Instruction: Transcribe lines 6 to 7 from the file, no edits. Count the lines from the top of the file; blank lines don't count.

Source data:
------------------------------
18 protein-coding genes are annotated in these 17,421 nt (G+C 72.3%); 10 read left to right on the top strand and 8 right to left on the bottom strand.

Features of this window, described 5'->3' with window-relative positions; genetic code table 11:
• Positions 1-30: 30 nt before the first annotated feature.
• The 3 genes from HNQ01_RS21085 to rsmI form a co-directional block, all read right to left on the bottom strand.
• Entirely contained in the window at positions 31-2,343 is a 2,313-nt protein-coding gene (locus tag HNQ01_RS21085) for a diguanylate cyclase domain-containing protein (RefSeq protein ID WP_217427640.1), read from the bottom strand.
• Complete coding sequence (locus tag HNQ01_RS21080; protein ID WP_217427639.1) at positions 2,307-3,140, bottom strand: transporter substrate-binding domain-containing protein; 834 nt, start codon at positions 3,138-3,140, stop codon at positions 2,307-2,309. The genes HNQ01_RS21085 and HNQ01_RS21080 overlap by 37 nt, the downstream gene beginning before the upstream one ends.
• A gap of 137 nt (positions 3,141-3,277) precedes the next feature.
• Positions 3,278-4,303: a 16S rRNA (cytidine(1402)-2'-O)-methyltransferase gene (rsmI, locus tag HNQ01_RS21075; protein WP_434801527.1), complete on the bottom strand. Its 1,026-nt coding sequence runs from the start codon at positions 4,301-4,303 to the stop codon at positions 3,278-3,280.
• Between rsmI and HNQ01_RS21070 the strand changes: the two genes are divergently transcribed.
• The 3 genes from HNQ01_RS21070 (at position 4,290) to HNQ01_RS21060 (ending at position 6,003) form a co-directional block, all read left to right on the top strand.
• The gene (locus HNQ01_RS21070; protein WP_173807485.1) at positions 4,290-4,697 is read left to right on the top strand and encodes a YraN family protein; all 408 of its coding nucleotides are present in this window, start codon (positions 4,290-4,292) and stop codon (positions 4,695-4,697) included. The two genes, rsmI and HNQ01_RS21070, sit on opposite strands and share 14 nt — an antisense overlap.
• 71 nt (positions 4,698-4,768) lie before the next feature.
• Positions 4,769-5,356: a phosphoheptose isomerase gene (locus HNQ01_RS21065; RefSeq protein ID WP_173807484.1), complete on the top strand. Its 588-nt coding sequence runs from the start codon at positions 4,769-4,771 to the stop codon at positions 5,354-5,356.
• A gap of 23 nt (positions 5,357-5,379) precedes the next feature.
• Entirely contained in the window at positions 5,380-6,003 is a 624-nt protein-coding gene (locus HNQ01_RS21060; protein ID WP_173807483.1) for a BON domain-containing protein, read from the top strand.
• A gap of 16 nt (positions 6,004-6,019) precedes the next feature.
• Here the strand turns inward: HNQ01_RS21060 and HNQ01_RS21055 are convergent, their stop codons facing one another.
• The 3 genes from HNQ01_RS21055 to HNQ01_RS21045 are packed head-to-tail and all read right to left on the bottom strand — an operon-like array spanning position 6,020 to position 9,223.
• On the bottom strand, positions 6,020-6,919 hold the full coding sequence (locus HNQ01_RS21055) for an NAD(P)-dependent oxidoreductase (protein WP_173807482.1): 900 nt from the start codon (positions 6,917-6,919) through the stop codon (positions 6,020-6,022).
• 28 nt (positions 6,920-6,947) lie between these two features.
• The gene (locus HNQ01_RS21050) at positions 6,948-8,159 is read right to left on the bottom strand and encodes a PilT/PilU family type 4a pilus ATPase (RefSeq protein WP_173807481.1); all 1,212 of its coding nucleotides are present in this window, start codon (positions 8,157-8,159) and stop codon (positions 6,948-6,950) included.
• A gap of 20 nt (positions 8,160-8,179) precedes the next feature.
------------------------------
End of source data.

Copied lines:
• Complete coding sequence (locus tag HNQ01_RS21080; protein ID WP_217427639.1) at positions 2,307-3,140, bottom strand: transporter substrate-binding domain-containing protein; 834 nt, start codon at positions 3,138-3,140, stop codon at positions 2,307-2,309. The genes HNQ01_RS21085 and HNQ01_RS21080 overlap by 37 nt, the downstream gene beginning before the upstream one ends.
• A gap of 137 nt (positions 3,141-3,277) precedes the next feature.